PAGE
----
We thought after multiple communications that this was understood.
This was the view from the road while on a trip to Ooty, a hill station in South India.
After all we had managed 4 weeks of eating at out at restaurants, travelling, and being fed by other family members. There were a couple close calls at restaurants but we would double or triple check with the staff. Those dishes that actually did nuts would be sent down the other end of the table and kept away from me, but otherwise with no incident.
The snacks before dinner were a traditional Indian snack which contained nuts. There were crisps next to the nuts. This was obviously a no-go area for me, so my Mum asked that I could have my own un-opened bag which was happily provided.
I was 16 and understood my allergy as best I could. I was wary of cross-contamination and I watched and listened checking for myself. However I think during this time I left a lot of the allergy checking to my parents. I was in a new country and at a new person’s house. Looking back, I feel that if I had had a more active role in my allergy care, asking questions and being more vocal, maybe the following incident would have been avoided…
When A Little Bit Is Too Much…
When lunch was ready all the dishes were laid out on the table. I was to sit next to my Grandfather at one end of the table. As I walked to my seat, my Mum and I noticed there were cashew nuts on top of the rice.
Errr…hang on a minute, we said no nuts…
Mum pointed this out.
Ok, I wasn’t going to have the rice, no problem.
My mum asked, “are there any other nuts anywhere else in the food?”
“No, no, there is nothing” the host said.
Ok then. Food time.
At this point in my life, the last major reaction I had had was when I was 9 months old. So I didn’t really have any idea what to look out for apart from what I had been told could happen.
I was served a plate of food with a taste of each of the dishes (there were lots to try!) and I started to eat. The first mouthful was delicious, the second divine! It was all SO GOOD!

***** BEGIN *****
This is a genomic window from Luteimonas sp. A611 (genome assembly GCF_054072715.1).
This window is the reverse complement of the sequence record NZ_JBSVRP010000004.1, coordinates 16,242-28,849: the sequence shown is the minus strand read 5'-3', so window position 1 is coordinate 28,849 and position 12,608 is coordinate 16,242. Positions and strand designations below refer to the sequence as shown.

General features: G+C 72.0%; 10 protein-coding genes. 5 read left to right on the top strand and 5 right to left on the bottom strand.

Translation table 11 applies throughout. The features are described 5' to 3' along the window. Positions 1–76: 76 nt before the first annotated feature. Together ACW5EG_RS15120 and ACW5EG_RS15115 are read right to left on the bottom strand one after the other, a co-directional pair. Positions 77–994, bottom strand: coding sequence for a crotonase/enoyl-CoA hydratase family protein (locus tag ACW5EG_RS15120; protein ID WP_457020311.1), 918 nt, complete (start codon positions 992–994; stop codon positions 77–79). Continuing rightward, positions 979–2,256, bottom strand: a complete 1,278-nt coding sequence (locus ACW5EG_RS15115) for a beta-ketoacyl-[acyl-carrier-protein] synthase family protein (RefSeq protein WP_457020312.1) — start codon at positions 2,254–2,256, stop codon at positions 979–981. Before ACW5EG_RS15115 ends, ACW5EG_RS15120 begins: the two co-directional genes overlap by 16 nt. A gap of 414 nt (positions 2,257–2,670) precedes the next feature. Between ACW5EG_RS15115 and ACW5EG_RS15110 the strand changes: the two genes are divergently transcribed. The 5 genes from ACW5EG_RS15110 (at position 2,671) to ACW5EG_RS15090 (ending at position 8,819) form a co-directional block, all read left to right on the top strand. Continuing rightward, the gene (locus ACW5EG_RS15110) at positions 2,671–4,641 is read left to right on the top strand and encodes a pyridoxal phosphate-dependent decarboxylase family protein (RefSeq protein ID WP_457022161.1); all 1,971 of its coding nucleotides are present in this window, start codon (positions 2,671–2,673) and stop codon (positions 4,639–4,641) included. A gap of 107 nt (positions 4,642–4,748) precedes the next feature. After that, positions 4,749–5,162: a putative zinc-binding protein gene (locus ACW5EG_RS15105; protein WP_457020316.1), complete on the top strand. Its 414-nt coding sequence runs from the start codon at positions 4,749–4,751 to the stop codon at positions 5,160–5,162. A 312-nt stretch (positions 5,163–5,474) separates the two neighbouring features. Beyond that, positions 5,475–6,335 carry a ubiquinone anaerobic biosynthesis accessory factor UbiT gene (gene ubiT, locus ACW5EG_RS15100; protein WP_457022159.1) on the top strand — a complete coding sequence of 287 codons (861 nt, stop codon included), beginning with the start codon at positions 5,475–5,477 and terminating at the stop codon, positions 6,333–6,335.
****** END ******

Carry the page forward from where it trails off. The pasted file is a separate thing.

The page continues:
Hmm that’s strange, am I getting ill? I feel like there is something at the the back of my throat, I can’t clear it.
My third mouthful continued to entice my palette.
As I finished chewing my fifth mouthful of food my Grandfather said “Nina, don’t eat the salad it has nuts.”
(The reason he could tell there were ground peanuts in the salad is because he doesn’t like it when it gets under his dentures.)
My Severe Allergic Reaction…
My lips began to swell.
My panic sent me into action stations: I needed to get this poison out of my body.
I sat on the cold tiled bathroom floor, face over the toilet, my finger as far down my throat as I could get it. I just remember thinking “If I can get this out of my body I would be ok, right?!”
I could feel my stomach screaming at me: “What have you put inside me?! Get it out! Get it out!”
My Mum held my hair back as I desperately tried to purge myself. But I couldn’t. I couldn’t make myself throw up. I started to freak out.
My stomach continued to scream. It was the worst stomach pain I have ever experienced. (Worse than any period pain – which once I have almost fainted from, had to go home from school and be dosed up on extremely strong painkillers for.)